By Dan Durkin-

(CBS) Jim Caldwell was hired by the Detroit Lions for a few reasons — to help unlock the potential of quarterback Matthew Stafford and the fact he is the anti-Jim Schwartz.

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The mild-mannered Caldwell was the quarterbacks coach in both Indianapolis and Baltimore when Peyton Manning and Joe Flacco, respectively, won Super Bowls. Considering the $82 million that Detroit has already invested in Stafford — and potentially more given he’ll only be 29 when his current contract expires in 2017 — it must find a way to maximize the return on their investment.

Under Schwartz, the Lions were the team you loved to hate. They played aggressively, bordering on dirty, to the echo of the whistle. Undisciplined play became the norm, but so did late-season slides.

In Schwartz’s final two seasons in Detroit, he compiled a 2-14 mark in the second half of the season. As the cliche goes, it’s not about how you start, it’s about how you finish. Schwartz’s inability to finish finished him in Detroit.

Caldwell faces a similar challenge this season. After jumping out to a 7-2 start, the Lions have lost back-to-back games in lackluster fashion. Granted, the Lions played the two teams with the best record in football, the 9-2 Arizona Cardinals and New England Patriots, but their offense hasn’t scored a touchdown in 22 possessions. Injuries have certainly played a part in their recent struggles, but there are some other troubling trends developing in Motown.

With the offensive line struggling to create movement on the defensive line, Detroit’s run game has come to a halt. Only twice this season have the Lions eclipsed the 100-yard mark. They rank 30th in the league in both yards per game (81) and yards per attempt (3.3).

Reggie Bush’s contributions have been minimized due to an ankle injury, and Joique Bell’s season-high rushing total is 85 yards. Consequently, opposing defenses have defended the run with seven-man fronts, which allows them to keep seven defenders back in coverage to defend the Lions’ purportedly potent passing attack.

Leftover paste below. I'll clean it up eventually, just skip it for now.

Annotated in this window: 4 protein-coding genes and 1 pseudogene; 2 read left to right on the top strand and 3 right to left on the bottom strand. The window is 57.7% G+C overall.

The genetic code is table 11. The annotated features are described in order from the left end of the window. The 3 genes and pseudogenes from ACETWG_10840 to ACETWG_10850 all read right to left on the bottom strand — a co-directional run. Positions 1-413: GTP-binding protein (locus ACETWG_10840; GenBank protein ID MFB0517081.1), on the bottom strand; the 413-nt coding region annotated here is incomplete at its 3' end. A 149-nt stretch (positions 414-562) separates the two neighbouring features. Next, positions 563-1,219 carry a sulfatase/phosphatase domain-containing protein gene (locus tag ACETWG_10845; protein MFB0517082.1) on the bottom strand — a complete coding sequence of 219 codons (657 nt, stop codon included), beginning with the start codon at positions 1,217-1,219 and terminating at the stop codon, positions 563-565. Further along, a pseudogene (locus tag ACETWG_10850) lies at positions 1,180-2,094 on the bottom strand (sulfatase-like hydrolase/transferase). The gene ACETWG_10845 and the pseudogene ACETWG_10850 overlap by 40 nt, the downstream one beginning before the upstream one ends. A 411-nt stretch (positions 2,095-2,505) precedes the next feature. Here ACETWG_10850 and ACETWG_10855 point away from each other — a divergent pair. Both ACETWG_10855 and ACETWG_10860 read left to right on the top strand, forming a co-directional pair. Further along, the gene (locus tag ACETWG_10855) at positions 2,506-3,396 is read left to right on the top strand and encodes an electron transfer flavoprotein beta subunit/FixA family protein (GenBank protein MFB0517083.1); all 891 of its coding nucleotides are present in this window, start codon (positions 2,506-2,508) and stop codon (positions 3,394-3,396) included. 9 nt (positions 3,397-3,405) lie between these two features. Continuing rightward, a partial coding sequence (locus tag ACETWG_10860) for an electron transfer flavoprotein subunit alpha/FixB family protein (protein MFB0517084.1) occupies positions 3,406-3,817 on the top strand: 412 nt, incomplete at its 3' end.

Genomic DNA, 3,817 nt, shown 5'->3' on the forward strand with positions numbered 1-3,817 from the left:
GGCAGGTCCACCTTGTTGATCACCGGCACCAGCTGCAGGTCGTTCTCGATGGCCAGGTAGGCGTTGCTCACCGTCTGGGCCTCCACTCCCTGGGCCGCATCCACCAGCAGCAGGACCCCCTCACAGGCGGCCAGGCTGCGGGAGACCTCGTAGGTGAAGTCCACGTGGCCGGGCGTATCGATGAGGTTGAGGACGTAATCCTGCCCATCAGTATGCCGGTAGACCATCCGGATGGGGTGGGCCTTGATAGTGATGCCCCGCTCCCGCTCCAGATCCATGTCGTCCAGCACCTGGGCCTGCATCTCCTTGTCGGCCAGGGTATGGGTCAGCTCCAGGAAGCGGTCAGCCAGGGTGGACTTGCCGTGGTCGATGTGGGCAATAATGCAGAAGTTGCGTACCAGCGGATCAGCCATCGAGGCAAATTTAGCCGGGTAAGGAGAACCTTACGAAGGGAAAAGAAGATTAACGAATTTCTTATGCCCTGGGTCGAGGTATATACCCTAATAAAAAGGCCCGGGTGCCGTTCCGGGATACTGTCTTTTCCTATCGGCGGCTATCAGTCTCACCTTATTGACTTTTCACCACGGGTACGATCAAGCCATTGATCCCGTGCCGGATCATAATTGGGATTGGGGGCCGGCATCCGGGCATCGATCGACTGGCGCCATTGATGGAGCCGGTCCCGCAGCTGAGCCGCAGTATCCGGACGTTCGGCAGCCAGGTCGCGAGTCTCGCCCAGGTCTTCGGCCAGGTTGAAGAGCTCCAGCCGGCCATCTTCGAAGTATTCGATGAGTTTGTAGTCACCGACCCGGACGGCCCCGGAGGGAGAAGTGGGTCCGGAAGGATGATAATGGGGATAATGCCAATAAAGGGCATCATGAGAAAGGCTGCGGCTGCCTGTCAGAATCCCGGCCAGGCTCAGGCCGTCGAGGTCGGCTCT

Injuries along the offensive line have played a part, and they may have even more to deal with Thursday against the Bears. Right guard Larry Warford (knee) has been out for several weeks. In his rookie season last year, Warford developed into not only the Lions’ best offensive lineman but also one of the league’s most complete players at his position.

Complicating matters, left tackle Riley Reiff (the Lions’ first-round selection in 2012) is also dealing with a knee injury, and his status for Thursday seems to be in doubt. This would thrust undrafted rookie Cornelius Lucas into action on Stafford’s blindside.

The injuries haven’t been limited to the offensive line. The league’s most dynamic receiving threat — Calvin Johnson — has been hampered by an ankle injury. At this point last season, “Megatron” had 12 touchdown catches. This season, he has three.

Johnson is unparalleled in size, speed and catching radius. He has the ability to win jump balls just as easily as he can use his long strides to stack on top of defensive backs. Given how generous the Bears’ secondary has been this season, it’s hard to imagine Johnson not finding success in Thursday’s game.

In Johnson’s absence, Stafford has developed a chemistry with free-agent signee Golden Tate. For years, the Lions have repeatedly missed with their attempts to find a complementary receiver to win single-coverage matchups as defenses roll their coverage to Johnson’s side of the field. Tate has blossomed in Detroit, ranking fifth in the league in targets (106) and sixth in receiving yards (1,047).